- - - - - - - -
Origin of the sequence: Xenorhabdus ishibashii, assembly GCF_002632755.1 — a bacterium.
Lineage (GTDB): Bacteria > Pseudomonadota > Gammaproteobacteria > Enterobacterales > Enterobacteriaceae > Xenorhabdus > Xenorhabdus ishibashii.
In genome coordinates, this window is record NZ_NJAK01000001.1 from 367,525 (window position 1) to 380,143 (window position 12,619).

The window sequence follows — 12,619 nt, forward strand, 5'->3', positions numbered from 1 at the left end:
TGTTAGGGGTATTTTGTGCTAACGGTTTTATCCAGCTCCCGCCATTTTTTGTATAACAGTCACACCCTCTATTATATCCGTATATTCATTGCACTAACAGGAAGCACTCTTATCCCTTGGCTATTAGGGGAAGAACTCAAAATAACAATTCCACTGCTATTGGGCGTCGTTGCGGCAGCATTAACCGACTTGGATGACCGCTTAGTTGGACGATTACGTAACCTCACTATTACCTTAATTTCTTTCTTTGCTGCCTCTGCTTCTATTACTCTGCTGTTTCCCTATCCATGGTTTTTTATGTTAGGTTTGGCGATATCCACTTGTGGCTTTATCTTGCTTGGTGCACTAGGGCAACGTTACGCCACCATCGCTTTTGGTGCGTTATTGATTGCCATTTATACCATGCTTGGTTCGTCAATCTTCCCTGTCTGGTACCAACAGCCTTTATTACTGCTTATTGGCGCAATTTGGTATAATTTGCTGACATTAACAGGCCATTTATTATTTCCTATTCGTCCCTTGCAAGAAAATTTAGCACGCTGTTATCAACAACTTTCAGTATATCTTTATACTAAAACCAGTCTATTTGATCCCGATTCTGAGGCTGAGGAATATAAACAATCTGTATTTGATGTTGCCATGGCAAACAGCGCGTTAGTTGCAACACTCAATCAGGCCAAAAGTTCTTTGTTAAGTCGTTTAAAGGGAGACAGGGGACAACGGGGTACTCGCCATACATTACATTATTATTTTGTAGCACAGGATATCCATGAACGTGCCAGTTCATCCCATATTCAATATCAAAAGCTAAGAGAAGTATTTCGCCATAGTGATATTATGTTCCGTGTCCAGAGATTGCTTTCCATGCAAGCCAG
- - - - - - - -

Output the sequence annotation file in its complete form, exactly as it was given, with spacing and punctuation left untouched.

Origin of the sequence: Xenorhabdus ishibashii, assembly GCF_002632755.1 — a bacterium.
Lineage (GTDB): Bacteria > Pseudomonadota > Gammaproteobacteria > Enterobacterales > Enterobacteriaceae > Xenorhabdus > Xenorhabdus ishibashii.
In genome coordinates, this window is record NZ_NJAK01000001.1 from 367,525 (window position 1) to 380,143 (window position 12,619).

The window sequence follows — 12,619 nt, forward strand, 5'->3', positions numbered from 1 at the left end:
TGTTAGGGGTATTTTGTGCTAACGGTTTTATCCAGCTCCCGCCATTTTTTGTATAACAGTCACACCCTCTATTATATCCGTATATTCATTGCACTAACAGGAAGCACTCTTATCCCTTGGCTATTAGGGGAAGAACTCAAAATAACAATTCCACTGCTATTGGGCGTCGTTGCGGCAGCATTAACCGACTTGGATGACCGCTTAGTTGGACGATTACGTAACCTCACTATTACCTTAATTTCTTTCTTTGCTGCCTCTGCTTCTATTACTCTGCTGTTTCCCTATCCATGGTTTTTTATGTTAGGTTTGGCGATATCCACTTGTGGCTTTATCTTGCTTGGTGCACTAGGGCAACGTTACGCCACCATCGCTTTTGGTGCGTTATTGATTGCCATTTATACCATGCTTGGTTCGTCAATCTTCCCTGTCTGGTACCAACAGCCTTTATTACTGCTTATTGGCGCAATTTGGTATAATTTGCTGACATTAACAGGCCATTTATTATTTCCTATTCGTCCCTTGCAAGAAAATTTAGCACGCTGTTATCAACAACTTTCAGTATATCTTTATACTAAAACCAGTCTATTTGATCCCGATTCTGAGGCTGAGGAATATAAACAATCTGTATTTGATGTTGCCATGGCAAACAGCGCGTTAGTTGCAACACTCAATCAGGCCAAAAGTTCTTTGTTAAGTCGTTTAAAGGGAGACAGGGGACAACGGGGTACTCGCCATACATTACATTATTATTTTGTAGCACAGGATATCCATGAACGTGCCAGTTCATCCCATATTCAATATCAAAAGCTAAGAGAAGTATTTCGCCATAGTGATATTATGTTCCGTGTCCAGAGATTGCTTTCCATGCAAGCCAG